The Inverness to Wick service was operated by this Sprinter. Sprinter is a DMU with low maximum speed. The train was not really a modern model. But I should not expect too much for a service on the end of the line, should I?
It started to rain just after my train pulled out from Inverness. Just like the previous train ride, the areas besides the tracks were mainly farmlands with houses situated every several kilometers. However, the train ran at a relatively slower speed. And on some wooden bridges, the train slowed to less than 10 mph.
Unique sights of this route are Scottish Whisky Distillery and Lakes.
After Helmsdale station, the train reached some unpopulated area.
After around 3 and a half hours, my train reached Georgemas Junction. Georgemas Junction is a remote station which got only one farmhouse situated next to it. From there, the track separated into two. The track headed north was going to Thurso, while the track heading west was going to Wick. The train will call at both stations. After a brief pause, my train started to travel backward into the north track. There was a beautiful river on the north side of the track. The track was built along this river.
After another 10 minutes train ride, I reached Thurso. Thurso is the north most railway station in the entire United Kingdom. However, this was not the end of the Highland Line. The train paused there for about 5 minutes and most of the passengers left the train there.
Then the train traveled forward again, going back to Georgemas Junction. It traveled along the river again. After Georgemas Junction, the train continued its journey on the west track, heading to Wick.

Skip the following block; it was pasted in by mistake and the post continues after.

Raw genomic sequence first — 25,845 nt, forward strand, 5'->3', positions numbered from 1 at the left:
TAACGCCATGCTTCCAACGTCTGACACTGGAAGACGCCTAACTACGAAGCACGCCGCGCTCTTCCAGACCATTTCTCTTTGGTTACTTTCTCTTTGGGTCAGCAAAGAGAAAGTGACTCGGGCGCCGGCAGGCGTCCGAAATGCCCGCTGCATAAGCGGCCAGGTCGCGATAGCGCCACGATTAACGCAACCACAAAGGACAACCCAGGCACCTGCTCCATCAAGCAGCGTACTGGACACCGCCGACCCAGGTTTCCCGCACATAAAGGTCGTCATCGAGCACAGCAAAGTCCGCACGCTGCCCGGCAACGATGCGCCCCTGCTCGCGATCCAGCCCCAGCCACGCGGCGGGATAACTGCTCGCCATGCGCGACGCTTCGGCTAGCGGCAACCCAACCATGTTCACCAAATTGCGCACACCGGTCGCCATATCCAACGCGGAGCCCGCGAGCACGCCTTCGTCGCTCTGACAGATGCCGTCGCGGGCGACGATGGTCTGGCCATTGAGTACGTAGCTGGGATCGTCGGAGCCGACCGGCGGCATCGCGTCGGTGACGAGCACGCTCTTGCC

Some of you may be interested in the interior of this Sprinter. And here it is! The left photo showed the ordinary class and the right photo showed the first class. Apart from the little piece of white handkerchief on the headrest, I really couldn't find any difference between the two.
After 4 hours of rain and sunshine, I arrived Wick, the end station of the Scottish Highland Line, at 1430 hours. Wick was a small town. I needed to take bus 77 from there, which was scheduled to depart at 1500 hours. And in this 30 minutes, I must figure out the location of the bus stop and bought my dinner. Before I arrived, I checked the timetable of this bus route and found that it connected with the rail station. So I expected to see a large bus terminus outside Wick railway station. But in fact, I couldn't even find a bus stop outside there! So I asked some locals around and was told that there was a road work around the station area and the bus was detoured. I was asked to go to the bus stop outside Somerfield, the only supermarket in Wick, to see if the bus stop was moved there or not. Honestly, I was quite worry as time is running out. Wick is a small town but it is not possible to walk through all the streets to search for a bus stop within 30 minutes. Anyway, I reached Somerfield, which is just a five minutes walk from the station. With the help of the locals and the tourist information center outside the supermarket, I was confirmed bus 77 was detour to stop there.